Researchers discover MRI can measure kidney scarring and predict future kidney function
Researchers from St. Michael's Hospital have made what are believed to be two world first discoveries: an MRI can measure kidney damage and can predict future kidney function within one year while avoiding needle biopsies.
The researchers used a specific magnetic resonance imaging test called an elastogram to measure kidney scarring in 17 people who had kidney transplants, according to the study published online today in the Clinical Journal of the American Society of Nephrology.
An elastogram maps the stiffness of tissue using MRI to determine the presence of scarring, according to Dr. Anish Kirpalani, the study's lead author, a radiologist and a scientist in the Li Ka Shing Knowledge Institute of St. Michael's.
Scarring is a major cause of kidney transplant failure.
"Healthy kidney is soft, whereas scar tissue is stiffer," said Dr. Darren Yuen, a transplant nephrologist and scientist in the Keenan Research Centre for Biomedical Science of St. Michael's.
"We needed a way to measure how soft or stiff your kidney is without actually going inside the body. Using the MRI elastogram, we were able to measure kidney stiffness, which gave us an indication of how much scarring there was."
Scarring is irreversible and can cause progressive kidney injury that can eventually lead to kidney failure. Diabetes, high blood pressure and kidney transplant rejection all cause scarring.
Needle biopsy is the current "gold standard" way to assess kidney scarring. A long needle is inserted into the kidney and a sample about the size of a mechanical pencil tip is removed. The procedure requires pain medications, can be associated with bleeding and requires a day off of work, according to the authors.
The study found that the MRI results were not only comparable to the results of a kidney biopsy, but the test was able to detect a high variability in the amount and location of scarring throughout the entire organ.
"The MRI allowed us to get a full picture of the kidney, whereas with a biopsy we would only see a tiny piece," said Dr. Kirpalani.
"We were able to tell that in some parts of the kidney it's very stiff, and in others, it's not stiff at all, which is information we couldn't get from a biopsy."
The researchers also found that kidney stiffness predicted how well the kidney would be working one year after the MRI. They found that those with higher levels of stiffness in their kidneys had a greater loss of kidney function, while those with softer kidneys did not.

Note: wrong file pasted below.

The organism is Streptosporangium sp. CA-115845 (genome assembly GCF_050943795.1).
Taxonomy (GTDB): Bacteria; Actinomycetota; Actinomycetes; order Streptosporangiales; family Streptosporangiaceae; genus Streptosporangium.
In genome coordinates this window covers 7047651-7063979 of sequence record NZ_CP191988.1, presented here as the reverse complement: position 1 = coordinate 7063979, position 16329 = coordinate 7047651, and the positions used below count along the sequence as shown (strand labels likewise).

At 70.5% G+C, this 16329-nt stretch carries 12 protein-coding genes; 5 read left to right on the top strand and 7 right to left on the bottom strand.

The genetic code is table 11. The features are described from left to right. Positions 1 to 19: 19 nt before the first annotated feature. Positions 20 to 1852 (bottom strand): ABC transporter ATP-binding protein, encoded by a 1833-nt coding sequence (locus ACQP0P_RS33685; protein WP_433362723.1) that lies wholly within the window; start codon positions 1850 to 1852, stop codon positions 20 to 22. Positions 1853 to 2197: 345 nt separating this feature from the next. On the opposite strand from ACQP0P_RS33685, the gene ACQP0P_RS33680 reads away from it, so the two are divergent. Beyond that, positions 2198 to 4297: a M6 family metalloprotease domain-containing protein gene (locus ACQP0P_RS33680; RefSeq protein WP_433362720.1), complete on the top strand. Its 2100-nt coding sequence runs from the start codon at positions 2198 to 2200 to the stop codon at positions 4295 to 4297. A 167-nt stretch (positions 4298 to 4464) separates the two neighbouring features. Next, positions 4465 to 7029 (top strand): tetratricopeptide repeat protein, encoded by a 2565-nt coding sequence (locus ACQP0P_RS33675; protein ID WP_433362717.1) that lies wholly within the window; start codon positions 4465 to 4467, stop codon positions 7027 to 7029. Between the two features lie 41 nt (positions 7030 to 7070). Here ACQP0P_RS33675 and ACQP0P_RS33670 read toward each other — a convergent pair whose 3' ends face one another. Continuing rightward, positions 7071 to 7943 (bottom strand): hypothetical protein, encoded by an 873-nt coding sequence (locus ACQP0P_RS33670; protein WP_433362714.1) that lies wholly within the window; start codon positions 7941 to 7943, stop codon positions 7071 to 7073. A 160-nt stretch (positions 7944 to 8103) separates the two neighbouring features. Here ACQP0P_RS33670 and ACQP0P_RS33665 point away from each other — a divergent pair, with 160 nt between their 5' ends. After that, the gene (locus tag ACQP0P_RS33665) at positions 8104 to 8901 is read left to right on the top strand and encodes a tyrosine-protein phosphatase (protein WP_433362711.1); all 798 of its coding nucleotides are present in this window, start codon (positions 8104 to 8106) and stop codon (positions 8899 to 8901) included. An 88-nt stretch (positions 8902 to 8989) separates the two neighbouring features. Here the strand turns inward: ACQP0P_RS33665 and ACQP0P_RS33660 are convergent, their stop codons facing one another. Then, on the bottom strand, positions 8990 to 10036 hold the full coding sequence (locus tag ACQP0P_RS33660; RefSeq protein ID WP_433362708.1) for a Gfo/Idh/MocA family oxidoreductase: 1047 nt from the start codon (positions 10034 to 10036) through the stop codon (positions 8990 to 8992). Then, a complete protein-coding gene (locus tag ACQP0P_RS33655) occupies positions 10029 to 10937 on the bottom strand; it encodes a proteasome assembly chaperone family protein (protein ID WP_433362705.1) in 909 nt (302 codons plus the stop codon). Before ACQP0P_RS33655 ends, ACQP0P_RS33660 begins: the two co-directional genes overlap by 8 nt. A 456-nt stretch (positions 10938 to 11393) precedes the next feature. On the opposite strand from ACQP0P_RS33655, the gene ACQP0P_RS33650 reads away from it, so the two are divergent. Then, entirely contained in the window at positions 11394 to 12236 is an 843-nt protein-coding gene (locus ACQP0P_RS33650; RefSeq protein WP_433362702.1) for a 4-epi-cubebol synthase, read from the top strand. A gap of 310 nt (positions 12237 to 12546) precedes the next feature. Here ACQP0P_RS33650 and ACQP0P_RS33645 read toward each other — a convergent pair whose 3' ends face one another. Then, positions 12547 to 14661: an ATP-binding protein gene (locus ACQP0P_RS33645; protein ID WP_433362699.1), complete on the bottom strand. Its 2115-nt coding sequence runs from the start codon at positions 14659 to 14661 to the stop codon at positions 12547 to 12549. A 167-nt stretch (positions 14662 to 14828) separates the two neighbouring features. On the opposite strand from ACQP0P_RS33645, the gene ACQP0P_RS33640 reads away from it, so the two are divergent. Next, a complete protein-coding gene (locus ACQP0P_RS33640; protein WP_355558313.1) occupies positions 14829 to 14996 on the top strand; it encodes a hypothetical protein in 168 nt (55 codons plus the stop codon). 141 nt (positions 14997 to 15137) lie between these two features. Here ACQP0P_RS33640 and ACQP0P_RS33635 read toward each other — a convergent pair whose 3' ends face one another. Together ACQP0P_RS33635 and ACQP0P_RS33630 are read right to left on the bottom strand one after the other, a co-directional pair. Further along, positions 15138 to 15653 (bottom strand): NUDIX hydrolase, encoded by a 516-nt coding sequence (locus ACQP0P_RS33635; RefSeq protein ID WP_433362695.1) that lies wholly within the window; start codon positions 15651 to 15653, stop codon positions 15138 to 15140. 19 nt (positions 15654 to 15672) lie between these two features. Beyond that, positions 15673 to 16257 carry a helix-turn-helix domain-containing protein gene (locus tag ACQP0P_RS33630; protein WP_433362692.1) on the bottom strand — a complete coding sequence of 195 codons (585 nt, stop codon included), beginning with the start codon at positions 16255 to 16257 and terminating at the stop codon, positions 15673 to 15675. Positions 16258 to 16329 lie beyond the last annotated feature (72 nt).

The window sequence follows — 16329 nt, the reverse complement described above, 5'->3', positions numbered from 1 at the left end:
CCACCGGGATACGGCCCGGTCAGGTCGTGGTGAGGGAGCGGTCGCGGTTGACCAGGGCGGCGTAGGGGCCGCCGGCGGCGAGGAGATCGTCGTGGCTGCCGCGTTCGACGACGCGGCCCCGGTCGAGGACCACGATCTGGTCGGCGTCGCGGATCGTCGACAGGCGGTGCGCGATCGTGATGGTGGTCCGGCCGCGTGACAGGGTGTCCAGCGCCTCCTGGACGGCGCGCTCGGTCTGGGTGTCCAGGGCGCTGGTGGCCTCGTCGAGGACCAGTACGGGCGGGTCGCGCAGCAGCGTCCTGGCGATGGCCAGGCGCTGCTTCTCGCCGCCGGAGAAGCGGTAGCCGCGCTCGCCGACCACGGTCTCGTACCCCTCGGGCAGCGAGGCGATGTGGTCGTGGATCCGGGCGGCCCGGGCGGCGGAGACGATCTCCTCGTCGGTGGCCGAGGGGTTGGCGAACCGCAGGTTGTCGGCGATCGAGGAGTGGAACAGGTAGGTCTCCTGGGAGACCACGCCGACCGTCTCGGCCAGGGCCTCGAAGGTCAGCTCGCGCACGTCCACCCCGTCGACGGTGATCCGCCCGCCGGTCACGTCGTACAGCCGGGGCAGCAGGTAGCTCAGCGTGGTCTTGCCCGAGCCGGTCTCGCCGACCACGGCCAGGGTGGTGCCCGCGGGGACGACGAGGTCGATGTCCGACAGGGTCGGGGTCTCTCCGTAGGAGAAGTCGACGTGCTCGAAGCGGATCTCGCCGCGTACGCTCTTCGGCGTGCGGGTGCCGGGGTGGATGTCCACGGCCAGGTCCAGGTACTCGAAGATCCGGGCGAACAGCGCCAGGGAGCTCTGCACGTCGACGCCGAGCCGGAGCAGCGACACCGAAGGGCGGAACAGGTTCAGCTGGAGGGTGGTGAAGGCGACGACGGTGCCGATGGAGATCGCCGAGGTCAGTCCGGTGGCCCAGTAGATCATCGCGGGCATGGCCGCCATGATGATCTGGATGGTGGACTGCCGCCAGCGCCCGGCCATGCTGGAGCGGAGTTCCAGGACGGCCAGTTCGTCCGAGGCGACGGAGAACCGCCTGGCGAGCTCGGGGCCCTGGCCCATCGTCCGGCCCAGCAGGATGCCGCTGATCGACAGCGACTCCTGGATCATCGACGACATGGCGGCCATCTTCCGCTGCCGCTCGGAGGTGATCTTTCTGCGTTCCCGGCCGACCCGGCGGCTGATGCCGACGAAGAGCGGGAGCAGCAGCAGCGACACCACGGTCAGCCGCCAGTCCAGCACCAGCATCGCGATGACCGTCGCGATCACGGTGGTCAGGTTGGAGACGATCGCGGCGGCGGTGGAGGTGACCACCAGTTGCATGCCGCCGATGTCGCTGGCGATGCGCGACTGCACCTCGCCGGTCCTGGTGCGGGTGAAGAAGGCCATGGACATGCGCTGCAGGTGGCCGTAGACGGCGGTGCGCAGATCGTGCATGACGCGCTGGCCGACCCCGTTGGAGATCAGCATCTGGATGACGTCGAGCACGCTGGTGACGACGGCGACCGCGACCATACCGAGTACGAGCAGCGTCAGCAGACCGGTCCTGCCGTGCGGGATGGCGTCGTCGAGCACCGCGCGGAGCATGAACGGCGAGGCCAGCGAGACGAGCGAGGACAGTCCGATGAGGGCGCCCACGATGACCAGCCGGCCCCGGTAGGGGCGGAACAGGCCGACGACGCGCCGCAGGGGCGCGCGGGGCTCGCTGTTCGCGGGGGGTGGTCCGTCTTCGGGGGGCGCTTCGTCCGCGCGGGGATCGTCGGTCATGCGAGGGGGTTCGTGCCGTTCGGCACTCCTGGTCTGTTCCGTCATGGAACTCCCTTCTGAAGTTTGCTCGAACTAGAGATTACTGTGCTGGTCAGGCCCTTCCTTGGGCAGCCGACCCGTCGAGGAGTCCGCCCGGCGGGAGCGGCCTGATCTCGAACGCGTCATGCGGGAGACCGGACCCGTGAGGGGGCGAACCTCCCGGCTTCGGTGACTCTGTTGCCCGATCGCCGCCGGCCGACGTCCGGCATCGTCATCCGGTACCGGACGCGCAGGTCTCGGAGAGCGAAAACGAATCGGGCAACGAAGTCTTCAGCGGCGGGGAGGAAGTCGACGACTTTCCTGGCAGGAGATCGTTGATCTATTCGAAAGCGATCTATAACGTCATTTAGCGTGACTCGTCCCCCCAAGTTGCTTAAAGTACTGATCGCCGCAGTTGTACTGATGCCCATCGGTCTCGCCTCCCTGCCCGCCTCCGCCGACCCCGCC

This shows that MRI can accurately predict future kidney function, according to the authors, which may be particularly helpful for kidney transplant patients.
"When we're looking at a transplanted kidney, we're dealing with a precious resource—these patients have waited a long time for a transplant, and have been on dialysis, which is a difficult and painful process," said Dr. Kirpalani.
"Scarring is a big problem for transplant patients, and with MRI we may be able to better guide how kidney transplant patients are treated early on to improve their long-term outcomes."
MRIs would not replace biopsies, said Dr. Yuen, but rather act as an additional test to give a more comprehensive understanding of kidney health.
"Clinicians are hesitant to send patients for a test that has risks such as internal bleeding unless a diagnosis can't be made without it," he said. "With this new MRI test, doctors can gather valuable information in the many patients for whom the risks of a biopsy are too high."
He also emphasized that this new MRI test may help facilitate the testing of new anti-scarring treatments.
"There are currently no anti-scarring drugs on the market, in part because it is hard to rationalize doing multiple kidney biopsies as part of a pharmaceutical trial," said Dr. Yuen.
"By providing a needle-free way to measure kidney scarring, we may create more opportunities for this crucial research into finding an effective anti-scarring treatment."
The study was conducted in the hospital's MRI research centre, which houses MRI equipment dedicated specifically to clinical research.
"The unique MRI research centre that we have created, including elastography equipment, is focused on research that will directly impact patient care, allowing us to do this important study in people with transplant kidneys," said Dr. Kirpalani.